I drove to my old place and explained the situation. They promised me that nothing had arrived but that they would contact me once they did. I was relieved but still a little concerned. It was already a month and regardless of the seller shipping from the Seattle area to Ottawa it should not have taken as long as it did. Thankfully, the people who now lived in my old place dropped by our new home and gave my sister the pick-up slip. I quickly drove to the local post office, paid the custom brokerage fee and was finally the owner of a Dreamcast for the second time.
When I knew I was getting the system I went out and started hunting for games. During this time I only managed to buy four games: Crazy Taxi, Tony Hawk 2, Resident Evil Code: Veronica and of course, Shenmue. It was nice to be able to go back and re-enjoy the games that I loved for so long. I was a fan of Crazy Taxi in the arcade while Tony Hawk 2 was over-played by me when I originally had it for the PlayStation. I continued to hunt for games to get but finding ones in good condition in Ottawa was a tough request. I wanted to buy games through eBay, but often the prices were too high or the added shipping costs made a worth while purchase seem like a rip-off.
I moved to Vancouver in 2007 and when I did, I could only manage to fit a PlayStation 2 Slim in my luggage. Because of that, I was forced in leaving both my Dreamcast (which I did play with from time to time) and my 360 with at my mother's place. While I ended up replacing my 360 with one purchased here, I always wanted my Dreamcast back in my possession. It wasn't until 2008 when a family friend, flying to Vancouver, managed to bring it with them. It was pretty funny since the suitcase that they had for me essentially only contained the Dreamcast (in it's original box) and a few bottles of alcohol (I had quite the collection back in Ottawa). I really thought getting it cross-country would be a problem, but that was not the case.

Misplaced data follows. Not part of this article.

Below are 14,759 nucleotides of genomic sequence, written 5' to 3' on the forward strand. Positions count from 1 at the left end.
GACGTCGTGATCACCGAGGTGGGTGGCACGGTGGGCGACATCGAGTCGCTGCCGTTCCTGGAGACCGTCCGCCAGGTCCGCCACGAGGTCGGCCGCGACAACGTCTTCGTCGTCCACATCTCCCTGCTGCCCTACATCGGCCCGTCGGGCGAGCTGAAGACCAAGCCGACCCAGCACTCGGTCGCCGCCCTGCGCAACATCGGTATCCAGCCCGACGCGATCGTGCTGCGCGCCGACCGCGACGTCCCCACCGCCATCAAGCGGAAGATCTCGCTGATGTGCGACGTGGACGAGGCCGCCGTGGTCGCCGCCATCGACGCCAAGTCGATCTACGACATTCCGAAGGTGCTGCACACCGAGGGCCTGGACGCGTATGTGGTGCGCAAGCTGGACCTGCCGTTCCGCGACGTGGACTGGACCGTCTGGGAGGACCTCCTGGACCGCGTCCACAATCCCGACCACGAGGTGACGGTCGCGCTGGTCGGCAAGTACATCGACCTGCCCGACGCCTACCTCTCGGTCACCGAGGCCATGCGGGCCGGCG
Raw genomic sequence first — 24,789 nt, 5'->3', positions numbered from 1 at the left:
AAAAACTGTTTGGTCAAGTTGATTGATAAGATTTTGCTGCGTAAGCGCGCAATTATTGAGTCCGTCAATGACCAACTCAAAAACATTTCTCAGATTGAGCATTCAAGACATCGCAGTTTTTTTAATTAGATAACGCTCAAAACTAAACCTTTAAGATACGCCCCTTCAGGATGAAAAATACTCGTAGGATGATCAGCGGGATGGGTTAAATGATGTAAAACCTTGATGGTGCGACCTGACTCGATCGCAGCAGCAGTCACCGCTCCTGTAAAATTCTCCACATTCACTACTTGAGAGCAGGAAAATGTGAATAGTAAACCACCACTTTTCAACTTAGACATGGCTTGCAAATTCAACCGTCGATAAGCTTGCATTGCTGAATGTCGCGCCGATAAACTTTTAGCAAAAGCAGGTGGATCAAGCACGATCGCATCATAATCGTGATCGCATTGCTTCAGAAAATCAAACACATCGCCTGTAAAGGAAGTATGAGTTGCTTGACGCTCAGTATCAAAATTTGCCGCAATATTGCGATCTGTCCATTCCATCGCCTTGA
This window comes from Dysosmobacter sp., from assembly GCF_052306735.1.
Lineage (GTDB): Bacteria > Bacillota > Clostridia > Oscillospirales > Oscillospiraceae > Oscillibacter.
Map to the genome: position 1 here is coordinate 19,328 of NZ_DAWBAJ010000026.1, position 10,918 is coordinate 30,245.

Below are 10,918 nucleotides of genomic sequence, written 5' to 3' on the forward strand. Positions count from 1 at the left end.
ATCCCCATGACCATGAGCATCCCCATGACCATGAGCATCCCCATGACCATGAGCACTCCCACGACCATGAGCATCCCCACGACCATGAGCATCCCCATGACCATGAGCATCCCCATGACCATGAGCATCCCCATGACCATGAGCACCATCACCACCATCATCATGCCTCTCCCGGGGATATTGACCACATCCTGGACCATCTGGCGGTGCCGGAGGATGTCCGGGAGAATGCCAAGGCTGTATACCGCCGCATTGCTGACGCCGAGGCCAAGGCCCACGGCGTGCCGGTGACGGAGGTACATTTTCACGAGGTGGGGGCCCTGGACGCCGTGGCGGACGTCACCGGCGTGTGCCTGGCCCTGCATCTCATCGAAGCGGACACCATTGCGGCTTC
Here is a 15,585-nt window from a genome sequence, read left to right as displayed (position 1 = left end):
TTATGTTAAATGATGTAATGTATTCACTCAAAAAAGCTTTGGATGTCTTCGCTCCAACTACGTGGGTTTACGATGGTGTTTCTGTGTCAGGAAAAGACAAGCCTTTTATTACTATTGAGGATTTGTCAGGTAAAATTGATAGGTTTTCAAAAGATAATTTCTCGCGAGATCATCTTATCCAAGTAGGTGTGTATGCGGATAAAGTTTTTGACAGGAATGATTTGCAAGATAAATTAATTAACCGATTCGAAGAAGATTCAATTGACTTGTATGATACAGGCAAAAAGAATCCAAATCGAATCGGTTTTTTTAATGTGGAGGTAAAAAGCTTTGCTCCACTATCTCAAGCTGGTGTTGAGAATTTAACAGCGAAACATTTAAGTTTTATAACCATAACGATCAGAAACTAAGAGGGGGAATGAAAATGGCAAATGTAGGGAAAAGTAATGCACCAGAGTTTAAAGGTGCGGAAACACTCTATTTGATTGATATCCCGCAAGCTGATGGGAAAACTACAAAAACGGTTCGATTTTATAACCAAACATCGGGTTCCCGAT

I still have the Dreamcast to this day but unfortunately I have not given it the attention it deserves. I have been tempted to plug it in and play a quick game or Crazy Taxi or experience Code: Veronica again, but due to time constraints I have not. At the time of this writing, my Dreamcast is still in its original box, neatly put away in my closet. It wouldn't take me long to un-box it and start playing.
The Dreamcast has been a part of my life for a good part of the last ten years and I can honestly say I still love reading related content and often head over to eBay to see if any tempting purchases are available. I always wanted to buy something that would allow me to either play non-NTSC games (eg. Shemue 2) or games that are affordable online (eg. through places like PlayAsia and/or eBay). I am planning on take it out of the closest in the lead-up to official 10 year anniversary and playing it for a bit, I might even go back and play through Shenmue from start to finish.
I didn't want to go back into the history of the unit itself as it's already been done time and time again, but I wanted to show just what its affects have been on me. I hope this leads others to reflect on their experience with the system. Do you remember the launch date and struggling with FF VIII fans at your local game store? Were you like me and ended up buying it twice? Are you one of those few people who continues to play their Dreamcast on a regular basis? There are certainly great stories out there. Let's remember the good days of this once great system; hopefully at the same time, those who never experienced the Dreamcast will understand why exactly it was such a cult favorite.